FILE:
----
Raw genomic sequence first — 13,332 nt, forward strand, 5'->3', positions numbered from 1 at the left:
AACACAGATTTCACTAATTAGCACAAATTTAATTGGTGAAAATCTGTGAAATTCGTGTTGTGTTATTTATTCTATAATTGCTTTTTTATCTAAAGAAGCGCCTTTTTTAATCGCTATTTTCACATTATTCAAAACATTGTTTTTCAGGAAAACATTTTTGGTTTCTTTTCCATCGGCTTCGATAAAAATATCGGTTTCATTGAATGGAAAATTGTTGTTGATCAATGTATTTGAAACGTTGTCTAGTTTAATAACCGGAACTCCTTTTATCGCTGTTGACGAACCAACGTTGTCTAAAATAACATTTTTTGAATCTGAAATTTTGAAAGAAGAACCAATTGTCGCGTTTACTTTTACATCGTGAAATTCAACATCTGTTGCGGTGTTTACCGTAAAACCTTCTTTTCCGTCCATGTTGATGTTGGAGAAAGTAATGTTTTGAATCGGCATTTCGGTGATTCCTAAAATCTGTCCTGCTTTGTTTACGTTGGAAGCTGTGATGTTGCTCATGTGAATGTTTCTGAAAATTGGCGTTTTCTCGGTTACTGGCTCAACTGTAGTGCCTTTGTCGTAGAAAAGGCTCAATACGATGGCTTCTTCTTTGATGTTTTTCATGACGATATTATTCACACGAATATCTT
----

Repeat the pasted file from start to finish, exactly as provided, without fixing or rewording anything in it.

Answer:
Raw genomic sequence first — 13,332 nt, forward strand, 5'->3', positions numbered from 1 at the left:
AACACAGATTTCACTAATTAGCACAAATTTAATTGGTGAAAATCTGTGAAATTCGTGTTGTGTTATTTATTCTATAATTGCTTTTTTATCTAAAGAAGCGCCTTTTTTAATCGCTATTTTCACATTATTCAAAACATTGTTTTTCAGGAAAACATTTTTGGTTTCTTTTCCATCGGCTTCGATAAAAATATCGGTTTCATTGAATGGAAAATTGTTGTTGATCAATGTATTTGAAACGTTGTCTAGTTTAATAACCGGAACTCCTTTTATCGCTGTTGACGAACCAACGTTGTCTAAAATAACATTTTTTGAATCTGAAATTTTGAAAGAAGAACCAATTGTCGCGTTTACTTTTACATCGTGAAATTCAACATCTGTTGCGGTGTTTACCGTAAAACCTTCTTTTCCGTCCATGTTGATGTTGGAGAAAGTAATGTTTTGAATCGGCATTTCGGTGATTCCTAAAATCTGTCCTGCTTTGTTTACGTTGGAAGCTGTGATGTTGCTCATGTGAATGTTTCTGAAAATTGGCGTTTTCTCGGTTACTGGCTCAACTGTAGTGCCTTTGTCGTAGAAAAGGCTCAATACGATGGCTTCTTCTTTGATGTTTTTCATGACGATATTATTCACACGAATATCTT